Correlations of Company Strategy and KM

Correlations of Company Strategy and KM

Erzsébet Noszkay (Budapest Metropolitan University, Hungary)
DOI: 10.4018/978-1-5225-1642-2.ch006


This chapter focuses on the presentation of the interrelationship between corporate strategy and the KM system, how could requirements and tasks related to the latter be derived from the former and not separately and for its own sake but to facilitate the implementation of the strategy. It contemplates system approach and KM operating as a system. A fundamental methodological belief of the author is that a KM system adapted to a corporate strategy necessitates harmonizing along various dimensions. In view of the focal points of a corporate strategy and on the ground of an actual knowledge map, determination of new competencies and knowledge elements are necessitated by the strategy to be implemented. This could be followed by the elaboration of a KM strategy whose main dimensions are: human resource allocation (People dimension); inclusion of KM into the expediently reengineered new corporate processes (Process dimension); and the deployment of information technologies that are adequate for the processes and ultimately with the specific knowledge demand (Technology dimension).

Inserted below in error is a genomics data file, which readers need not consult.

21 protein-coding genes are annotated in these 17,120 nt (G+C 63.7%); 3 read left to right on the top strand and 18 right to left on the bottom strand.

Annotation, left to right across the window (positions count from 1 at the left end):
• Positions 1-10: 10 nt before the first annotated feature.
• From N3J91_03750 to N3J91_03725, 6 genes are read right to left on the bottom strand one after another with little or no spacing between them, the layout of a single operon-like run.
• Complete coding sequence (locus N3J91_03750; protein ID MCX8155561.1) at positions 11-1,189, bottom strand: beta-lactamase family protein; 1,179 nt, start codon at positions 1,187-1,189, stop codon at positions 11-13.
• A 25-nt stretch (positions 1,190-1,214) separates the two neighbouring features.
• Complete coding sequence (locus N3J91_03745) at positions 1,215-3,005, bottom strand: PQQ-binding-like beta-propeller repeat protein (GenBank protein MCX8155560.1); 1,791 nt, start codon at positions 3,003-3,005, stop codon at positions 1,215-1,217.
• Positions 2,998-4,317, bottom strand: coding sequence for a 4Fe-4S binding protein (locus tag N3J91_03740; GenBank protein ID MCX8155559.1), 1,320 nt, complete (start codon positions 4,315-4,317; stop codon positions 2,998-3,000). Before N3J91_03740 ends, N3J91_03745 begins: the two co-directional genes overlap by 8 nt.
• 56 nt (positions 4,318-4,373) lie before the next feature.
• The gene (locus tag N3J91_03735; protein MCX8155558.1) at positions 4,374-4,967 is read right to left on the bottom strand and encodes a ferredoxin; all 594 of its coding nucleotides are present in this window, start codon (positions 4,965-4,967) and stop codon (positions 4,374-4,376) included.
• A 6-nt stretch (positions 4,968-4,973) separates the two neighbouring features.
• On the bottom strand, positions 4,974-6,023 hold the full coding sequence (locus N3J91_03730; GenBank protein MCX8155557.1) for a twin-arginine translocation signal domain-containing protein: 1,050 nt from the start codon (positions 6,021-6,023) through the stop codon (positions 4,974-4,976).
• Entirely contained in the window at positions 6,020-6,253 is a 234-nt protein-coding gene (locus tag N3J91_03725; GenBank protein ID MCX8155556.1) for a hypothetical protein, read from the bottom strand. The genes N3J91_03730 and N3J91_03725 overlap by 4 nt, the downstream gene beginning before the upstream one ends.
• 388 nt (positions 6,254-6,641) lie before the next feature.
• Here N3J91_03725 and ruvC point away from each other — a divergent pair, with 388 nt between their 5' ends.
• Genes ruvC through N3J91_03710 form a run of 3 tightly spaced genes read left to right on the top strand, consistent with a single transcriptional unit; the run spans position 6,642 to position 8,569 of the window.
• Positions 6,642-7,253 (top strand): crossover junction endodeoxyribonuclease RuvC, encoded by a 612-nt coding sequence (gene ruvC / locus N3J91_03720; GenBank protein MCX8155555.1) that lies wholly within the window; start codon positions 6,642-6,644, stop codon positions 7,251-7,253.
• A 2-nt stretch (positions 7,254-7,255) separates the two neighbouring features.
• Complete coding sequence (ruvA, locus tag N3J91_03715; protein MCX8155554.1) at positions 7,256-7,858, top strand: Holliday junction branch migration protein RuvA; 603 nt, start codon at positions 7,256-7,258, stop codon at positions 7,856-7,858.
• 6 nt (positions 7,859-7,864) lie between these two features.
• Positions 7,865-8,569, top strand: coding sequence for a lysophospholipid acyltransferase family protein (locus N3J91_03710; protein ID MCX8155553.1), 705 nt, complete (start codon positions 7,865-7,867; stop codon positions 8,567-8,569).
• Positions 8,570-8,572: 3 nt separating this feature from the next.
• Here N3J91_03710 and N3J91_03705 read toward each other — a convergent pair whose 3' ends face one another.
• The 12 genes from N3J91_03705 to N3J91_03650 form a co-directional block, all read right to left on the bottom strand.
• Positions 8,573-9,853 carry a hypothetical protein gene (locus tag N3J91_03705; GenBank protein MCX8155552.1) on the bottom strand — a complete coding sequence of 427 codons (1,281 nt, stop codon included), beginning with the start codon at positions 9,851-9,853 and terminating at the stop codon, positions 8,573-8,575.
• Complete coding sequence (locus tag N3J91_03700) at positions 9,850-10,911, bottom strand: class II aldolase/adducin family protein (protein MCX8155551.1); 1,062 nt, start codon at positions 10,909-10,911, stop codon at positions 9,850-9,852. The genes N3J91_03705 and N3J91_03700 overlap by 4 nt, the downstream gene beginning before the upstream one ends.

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As it has already been mentioned in the Introduction, researchers started to deal according to its merit with knowledge as a resource worthwhile economizing, at around the turn of the millennia. Strategic contemplations given to KM came to the limelight concurrently with the above concept. It has become essential that this delicate and intangible resource could be planned and managed by a managing body also from the strategic aspect. The more an organization knows, the more possibilities open up for combining various new knowledge elements into new knowledge complexes and therefore even more new possibilities open up, for instance new products and services could be developed. However, it matters what is known by an organization and to what extent. External knowledge elements (knowledge of partners, suppliers, other external parties, competitors, etc.) and internal knowledge elements (explicit and tacit knowledge of employees, knowledge intrinsic in various documents), knowledge of the organization in its entirety – of course, not only the knowledge to be found in the organizational memory but a synergic ability made up of individual and group knowledge elements which is able to compose partial knowledge elements into combinative knowledge complexes – when built into the products are able produce added value. This needs a sort of foresight, strategic view, since an organization is unable to properly recognize what it knows and what it does not. In fact, tacit knowledge to be found in the heads of the members of an organization, which forms the most valuable part of internal knowledge, is not necessarily identical with or does not overlap the knowledge covering competences required by the job description. Therefore, there are good chances that a competition between firms that from all other aspects are identical will be won by that one that could better and faster activate knowledge factors of critical importance from the aspect of competition, and utilize them in the interest of corporate objectives. Some of the researchers have already recognized this issue, i.e. that there is a need for a sort of overview and foresight for having access to the appropriately knowledgeable employee if and when they or their knowledge is needed (Davenport, 1997).

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